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Ultimately, deciding between soy or beeswax for candle making is up to personal preference along with what fits within your budget and scent preferences best. Experimentation is often key when formulating desirable candles so if neither type appeals right away ” consider blending them together rather than settled on just one!

Preparing & Melting Soy & Beeswax

When it comes to creating candles with soy wax and beeswax, there are a few steps that you need to take in order to ensure that your candle is properly melted. For soy wax, the best way to melt it is by using a double boiler or microwave. If you choose the latter, you need to watch closely so that the wax doesn’t overheat or boil over. Alternatively, you could use an adjustable double boiler setup which would produce better results and give greater control over the melting process.

For beeswax, it is highly recommended that you melt the beeswax in an enamel-coated pot instead of using a double boiler or microwave. This will help ensure optimal quality and result in a more attractive finish on the end product. Additionally, be sure not to heat up the beeswax too much as this might cause discoloration of the wax as well as reduce some of its natural scent.

Once both types of waxes have been melted they can be incorporated into your desired mold or container and left until it cools down and sets completely before softening and releveling any edges with a sharp knife or box cutter if needed. Your candles are now ready for enjoyment!

Crafting With Soy & Beeswax

Soy and Beeswax are both popular materials to use when making candles. Soy is a renewable resource, non-toxic and allergen-free, whereas beeswax is an all natural substance produced by honeybees in their hives. Both have unique properties that make them suitable for candle making.

Soy candles as a whole are known for having a longer burn time than beeswax candles due to the low melting point of soy. Soy wax can also tend to be easier for home crafters to work with because it holds fragrance oil very well compared to beeswax which has little scent retaining qualities of its own. Since soy candles are usually made from hydrogenated vegetable oils, they’re also significantly less expensive to buy than beeswax candles.

Beeswax, on the other hand, has a higher melting point than soy meaning it burns slower and more evenly, resulting in fewer soot particles in the air. This makes them safer for sensitive noses as well as better for asthmatics since there’s no need to worry about indoor air pollution from burning these candles indoors. The natural bee-derived wax also releases negative ions into the atmosphere while burning which help tone down static electricity and cleanse the air naturally. Additionally, the essential vitamins and minerals found in raw beeswax give off a subtle sweet smell similar to honey when burned ” something many people find pleasant and calming.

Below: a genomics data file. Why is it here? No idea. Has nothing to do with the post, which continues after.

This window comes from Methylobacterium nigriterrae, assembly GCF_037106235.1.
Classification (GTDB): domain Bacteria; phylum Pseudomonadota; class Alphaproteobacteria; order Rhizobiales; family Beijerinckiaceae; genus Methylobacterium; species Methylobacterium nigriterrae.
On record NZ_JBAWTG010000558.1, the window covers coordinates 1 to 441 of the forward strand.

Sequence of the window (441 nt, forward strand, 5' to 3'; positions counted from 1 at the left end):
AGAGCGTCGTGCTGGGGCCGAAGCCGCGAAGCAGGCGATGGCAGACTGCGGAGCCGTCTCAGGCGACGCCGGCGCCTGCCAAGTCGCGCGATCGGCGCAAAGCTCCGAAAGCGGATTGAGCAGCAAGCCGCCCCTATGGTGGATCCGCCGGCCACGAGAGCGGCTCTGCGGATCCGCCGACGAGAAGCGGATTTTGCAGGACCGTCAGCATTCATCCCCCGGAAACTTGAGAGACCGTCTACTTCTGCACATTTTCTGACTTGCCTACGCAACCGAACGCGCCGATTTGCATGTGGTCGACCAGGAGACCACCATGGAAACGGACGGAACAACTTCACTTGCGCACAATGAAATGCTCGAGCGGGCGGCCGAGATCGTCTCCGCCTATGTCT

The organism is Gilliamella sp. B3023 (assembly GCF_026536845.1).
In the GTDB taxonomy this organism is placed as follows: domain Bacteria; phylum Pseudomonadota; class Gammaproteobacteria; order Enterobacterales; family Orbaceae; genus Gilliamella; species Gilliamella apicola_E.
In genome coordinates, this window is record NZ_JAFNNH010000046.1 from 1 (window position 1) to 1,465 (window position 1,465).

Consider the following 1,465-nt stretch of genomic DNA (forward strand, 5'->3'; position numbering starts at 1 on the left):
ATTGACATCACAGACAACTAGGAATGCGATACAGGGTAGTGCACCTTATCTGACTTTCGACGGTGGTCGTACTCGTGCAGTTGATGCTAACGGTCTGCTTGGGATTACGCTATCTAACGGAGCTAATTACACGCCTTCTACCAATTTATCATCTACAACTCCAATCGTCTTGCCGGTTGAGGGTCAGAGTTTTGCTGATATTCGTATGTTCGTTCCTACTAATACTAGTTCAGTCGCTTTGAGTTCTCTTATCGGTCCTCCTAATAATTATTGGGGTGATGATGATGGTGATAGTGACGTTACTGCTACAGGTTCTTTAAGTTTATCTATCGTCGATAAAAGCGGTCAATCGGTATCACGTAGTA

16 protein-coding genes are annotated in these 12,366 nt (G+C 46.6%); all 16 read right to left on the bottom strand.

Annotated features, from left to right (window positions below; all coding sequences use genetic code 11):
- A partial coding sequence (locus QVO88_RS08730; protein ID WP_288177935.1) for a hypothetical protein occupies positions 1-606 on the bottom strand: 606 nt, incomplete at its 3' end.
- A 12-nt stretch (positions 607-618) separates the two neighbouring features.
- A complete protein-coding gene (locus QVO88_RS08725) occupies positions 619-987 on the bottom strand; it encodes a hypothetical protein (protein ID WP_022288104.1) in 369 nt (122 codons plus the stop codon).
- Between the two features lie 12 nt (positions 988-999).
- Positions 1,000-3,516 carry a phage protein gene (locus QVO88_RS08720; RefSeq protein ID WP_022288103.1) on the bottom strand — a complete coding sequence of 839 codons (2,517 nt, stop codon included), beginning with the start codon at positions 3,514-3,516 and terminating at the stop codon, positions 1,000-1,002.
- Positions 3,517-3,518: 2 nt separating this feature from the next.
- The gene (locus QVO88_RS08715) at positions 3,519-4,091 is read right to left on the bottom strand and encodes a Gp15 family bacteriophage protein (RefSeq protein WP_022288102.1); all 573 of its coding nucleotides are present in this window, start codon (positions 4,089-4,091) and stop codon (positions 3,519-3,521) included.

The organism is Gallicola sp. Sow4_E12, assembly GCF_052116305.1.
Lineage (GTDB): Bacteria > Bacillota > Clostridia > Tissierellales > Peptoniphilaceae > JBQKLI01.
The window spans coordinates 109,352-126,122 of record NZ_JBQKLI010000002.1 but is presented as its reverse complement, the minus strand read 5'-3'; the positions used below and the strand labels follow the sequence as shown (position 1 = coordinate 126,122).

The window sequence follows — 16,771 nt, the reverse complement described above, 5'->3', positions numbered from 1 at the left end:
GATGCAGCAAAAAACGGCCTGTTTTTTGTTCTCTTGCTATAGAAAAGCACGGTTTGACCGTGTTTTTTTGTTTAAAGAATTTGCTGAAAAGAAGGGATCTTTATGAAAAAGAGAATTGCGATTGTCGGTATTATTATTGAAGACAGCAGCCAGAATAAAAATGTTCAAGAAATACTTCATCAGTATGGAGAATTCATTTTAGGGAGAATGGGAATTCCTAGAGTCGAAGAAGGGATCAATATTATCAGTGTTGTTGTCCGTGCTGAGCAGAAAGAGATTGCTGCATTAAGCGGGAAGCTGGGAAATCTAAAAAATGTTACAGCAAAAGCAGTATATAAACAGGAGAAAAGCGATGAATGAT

Designing & Molding Your Wax Candles

When it comes to designing and molding your wax candles, there are two main options: soy wax and beeswax. Both of these can be used to make beautiful and scented candles that will look amazing in any home.

One of the most important differences between soy wax and beeswax is their burning capabilities. Soy wax is a vegetable-based wax and tends to burn cooler than beeswax, which has an overall higher melting point. This means that with soy wax candles, you can expect a longer burning time than with beeswax candles. Additionally, soy wax will not produce as much soot or smoke compared to beeswax when lit. The downside of using soy wax is that the scent won’t typically last as long during the burning process as it can with beeswax due to its lower melting point.

However, if you are looking for a candle that produces a strong scent while burning, then you may want to consider using beeswax. Beeswax naturally has its own pleasant smell which does not require any extra ingredients in order to scent your candle. Moreover, it also burns slower than soy wax due to its higher melting point which helps release the fragrance continuously until the end of its life cycle. Due to this reason, beeswax candles are often used for aromatherapy or meditation purposes.

When choosing which one is best for you, be sure to take into account these primary differences between soy and beeswax when deciding how you want your candle experience to be!

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Adding Fragrance/Decorations to Your Candles